Western Australia has further softened its COVID-19 border restrictions, allowing New Zealanders to enter without undergoing quarantine from later this month.
Premier Mark McGowan has confirmed that from 12.01am on April 19, New Zealand will become part of WA's controlled-border regime.
It will be classified as a "very low risk" jurisdiction, meaning travellers will not be required to quarantine upon arrival.
They will need to complete a G2G travel pass and undergo health screenings at the airport.
WA's involvement in the travel bubble with New Zealand had been under some doubt given its hardline border stance over the past 12 months.
"This is an encouraging step forward for Western Australia and the nation," Mr McGowan told reporters on Friday.
"It shows the flexibility and versatility of WA's controlled-border regime to keep Western Australia strong."
WA will also transition Queensland - the only state or territory currently affected by restrictions - to the very low risk category from the same date.
People currently in self-quarantine will be allowed back into the community.
In another key change, WA will now require other jurisdictions to only go 14 days with no community cases before any border restrictions are lifted.
Previously they had to go 28 days with no community cases.
Capacity limits are also being scrapped at fixed-seating venues including stadiums, arenas, concert halls, theatres and cinemas.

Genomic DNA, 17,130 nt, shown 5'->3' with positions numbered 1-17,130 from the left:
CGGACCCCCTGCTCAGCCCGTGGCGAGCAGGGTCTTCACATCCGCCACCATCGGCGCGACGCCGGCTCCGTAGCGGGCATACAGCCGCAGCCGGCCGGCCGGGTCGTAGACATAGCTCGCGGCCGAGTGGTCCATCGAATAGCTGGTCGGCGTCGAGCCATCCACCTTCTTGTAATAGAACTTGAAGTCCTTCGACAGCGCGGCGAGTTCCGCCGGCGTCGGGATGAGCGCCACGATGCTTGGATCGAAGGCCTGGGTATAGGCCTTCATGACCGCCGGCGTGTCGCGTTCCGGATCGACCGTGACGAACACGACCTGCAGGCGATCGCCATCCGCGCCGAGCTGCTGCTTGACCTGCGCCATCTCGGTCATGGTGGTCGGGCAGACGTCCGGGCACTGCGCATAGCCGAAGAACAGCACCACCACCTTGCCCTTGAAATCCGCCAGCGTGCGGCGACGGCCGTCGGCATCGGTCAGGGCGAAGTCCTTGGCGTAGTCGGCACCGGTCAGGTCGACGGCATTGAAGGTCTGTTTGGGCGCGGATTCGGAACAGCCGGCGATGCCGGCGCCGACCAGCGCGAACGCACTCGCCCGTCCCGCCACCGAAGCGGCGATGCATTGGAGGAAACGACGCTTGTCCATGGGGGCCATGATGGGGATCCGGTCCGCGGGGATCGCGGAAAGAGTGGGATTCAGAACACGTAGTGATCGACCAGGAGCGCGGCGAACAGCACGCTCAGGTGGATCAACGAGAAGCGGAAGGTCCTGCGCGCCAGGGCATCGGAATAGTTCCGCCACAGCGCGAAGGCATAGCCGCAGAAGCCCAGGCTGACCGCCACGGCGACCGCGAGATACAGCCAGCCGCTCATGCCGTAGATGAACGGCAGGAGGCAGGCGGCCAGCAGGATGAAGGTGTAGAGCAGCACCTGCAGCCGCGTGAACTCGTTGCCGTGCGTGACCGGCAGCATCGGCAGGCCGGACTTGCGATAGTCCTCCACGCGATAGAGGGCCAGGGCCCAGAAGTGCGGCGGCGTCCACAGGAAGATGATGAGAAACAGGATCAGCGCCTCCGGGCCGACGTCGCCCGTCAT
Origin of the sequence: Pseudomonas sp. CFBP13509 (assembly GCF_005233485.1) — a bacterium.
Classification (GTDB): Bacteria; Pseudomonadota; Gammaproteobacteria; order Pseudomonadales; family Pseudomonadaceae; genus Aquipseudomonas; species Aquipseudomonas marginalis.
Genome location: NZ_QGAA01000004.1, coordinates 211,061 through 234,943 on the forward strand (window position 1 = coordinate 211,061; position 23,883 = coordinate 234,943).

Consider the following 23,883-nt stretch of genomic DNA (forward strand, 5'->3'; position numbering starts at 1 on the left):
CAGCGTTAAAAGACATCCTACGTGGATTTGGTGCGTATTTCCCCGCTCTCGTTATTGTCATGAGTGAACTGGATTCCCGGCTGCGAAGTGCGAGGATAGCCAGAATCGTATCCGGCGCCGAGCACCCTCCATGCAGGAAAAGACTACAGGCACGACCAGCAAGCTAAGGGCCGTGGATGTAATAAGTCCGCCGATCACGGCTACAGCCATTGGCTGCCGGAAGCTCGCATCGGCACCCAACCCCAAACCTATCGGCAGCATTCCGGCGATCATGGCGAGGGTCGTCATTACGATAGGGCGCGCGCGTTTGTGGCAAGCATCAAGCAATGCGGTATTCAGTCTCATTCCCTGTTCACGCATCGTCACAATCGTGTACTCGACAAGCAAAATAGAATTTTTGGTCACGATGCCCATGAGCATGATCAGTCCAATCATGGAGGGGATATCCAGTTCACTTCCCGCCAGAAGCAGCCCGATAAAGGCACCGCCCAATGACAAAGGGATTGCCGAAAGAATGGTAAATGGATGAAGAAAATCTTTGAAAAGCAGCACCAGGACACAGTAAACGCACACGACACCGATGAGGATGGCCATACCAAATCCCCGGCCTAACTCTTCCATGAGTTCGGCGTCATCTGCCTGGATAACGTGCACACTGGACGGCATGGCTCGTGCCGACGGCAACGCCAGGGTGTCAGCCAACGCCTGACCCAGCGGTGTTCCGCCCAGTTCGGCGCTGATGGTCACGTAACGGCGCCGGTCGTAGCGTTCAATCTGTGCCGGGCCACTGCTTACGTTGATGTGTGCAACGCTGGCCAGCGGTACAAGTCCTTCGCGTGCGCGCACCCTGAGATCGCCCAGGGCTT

It will allow Optus Stadium to accommodate up to 60,000 fans.
Hospitality venues including restaurants, cafes and bars will remain at 75 per cent capacity due to the higher risk of face-to-face interaction.
Also on Friday, the government said it had fully accepted the recommendations of a report into the adequacy of WA's hotel quarantine system.
Former WA chief health officer Tarun Weeramanthri was tasked with reviewing the system after a security guard at the Sheraton Four Points hotel contracted COVID-19 then unwittingly roamed the streets while infectious.
Metropolitan Perth and nearby regions went into a five-day lockdown on January 31 but no other infections were detected.
The incident led to changes including barring some workers from holding second jobs and requiring frontline staff to get daily saliva tests.
Professor Weeramanthri's other recommendations included improved ventilation within rooms and stronger governance of the hotel quarantine program.
WA Chief Health Officer Andy Robertson said that from Friday, people under 50 who were booked in to receive the AstraZenaca vaccine would have their appointments cancelled.
It comes after the federal government's expert advisers recommended the Pfizer vaccine be "preferred" over the AstraZeneca one in people aged under 50, who face a very rare risk of developing blood clots.
People who are under 50 and have already received their first AstraZeneca vaccine should "not be alarmed" and proceed to their second jab.
"You should not cancel your second vaccination booking," Dr Robertson said.
Australian Associated Press